Owing to the costs of adding an original musical score to a film's soundtrack, no score had ever been composed specifically for the film.[4] The music heard during the opening credits, an excerpt from Act II of Tchaikovsky's Swan Lake, was later re-used for another Universal horror film, The Mummy (1932). During the theatre scene where Dracula meets Dr. Seward, Harker, Mina, and Lucy, the end of the overture to Wagner's Die Meistersinger von Nürnberg can also be heard as well as the dark opening of Schubert's "Unfinished Symphony" in B minor.

1998 score

In 1998, composer Philip Glass was commissioned to compose a musical score for the film. The score was performed by the Kronos Quartet[4] under the direction of Michael Reisman, Glass's usual conductor.

Of the project, Glass said: "The film is considered a classic. I felt the score needed to evoke the feeling of the world of the 19th century — for that reason I decided a string quartet would be the most evocative and effective. I wanted to stay away from the obvious effects associated with horror films. With [the Kronos Quartet] we were able to add depth to the emotional layers of the film".[21]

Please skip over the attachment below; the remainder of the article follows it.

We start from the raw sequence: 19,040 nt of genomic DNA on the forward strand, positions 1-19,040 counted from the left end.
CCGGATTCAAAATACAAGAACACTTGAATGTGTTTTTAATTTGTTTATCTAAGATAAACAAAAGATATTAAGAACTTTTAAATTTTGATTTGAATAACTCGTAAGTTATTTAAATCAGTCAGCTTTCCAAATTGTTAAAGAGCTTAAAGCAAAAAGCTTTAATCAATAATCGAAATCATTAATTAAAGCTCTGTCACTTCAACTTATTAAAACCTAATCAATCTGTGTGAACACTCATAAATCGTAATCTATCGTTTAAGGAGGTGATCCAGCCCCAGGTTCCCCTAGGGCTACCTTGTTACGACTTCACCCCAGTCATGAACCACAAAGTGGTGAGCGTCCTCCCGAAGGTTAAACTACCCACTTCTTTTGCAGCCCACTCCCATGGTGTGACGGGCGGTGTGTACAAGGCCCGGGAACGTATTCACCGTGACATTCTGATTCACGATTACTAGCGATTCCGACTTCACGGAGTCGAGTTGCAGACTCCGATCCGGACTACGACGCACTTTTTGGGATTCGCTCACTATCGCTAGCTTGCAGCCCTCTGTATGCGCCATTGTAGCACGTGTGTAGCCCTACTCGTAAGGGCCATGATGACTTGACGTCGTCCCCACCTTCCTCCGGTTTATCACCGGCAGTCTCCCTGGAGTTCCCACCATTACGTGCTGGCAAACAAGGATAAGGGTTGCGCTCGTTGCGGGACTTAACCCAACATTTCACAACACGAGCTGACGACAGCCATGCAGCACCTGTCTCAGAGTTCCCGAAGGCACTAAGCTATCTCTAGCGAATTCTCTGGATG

The film, with this new score, was released by Universal Studios in 1999 in the VHS format. Universal's DVD releases allow the viewer to choose between the unscored soundtrack or the Glass score. The soundtrack, Dracula, was released by Nonesuch Records in 1999.[22] Glass and the Kronos Quartet performed live during showings of the film in 1999, 2000. 2012 and 2017.[23][24][25][26]


Dracula was a big gamble for a major Hollywood studio to undertake. In spite of the literary credentials of the source material, it was uncertain if an American audience was prepared for a serious full length supernatural chiller. Though American audiences had been exposed to other chillers before, such as The Cat and the Canary (1927), this was a horror story with no comic relief or trick ending that downplayed the supernatural. Despite this, Dracula proved to be a box office success.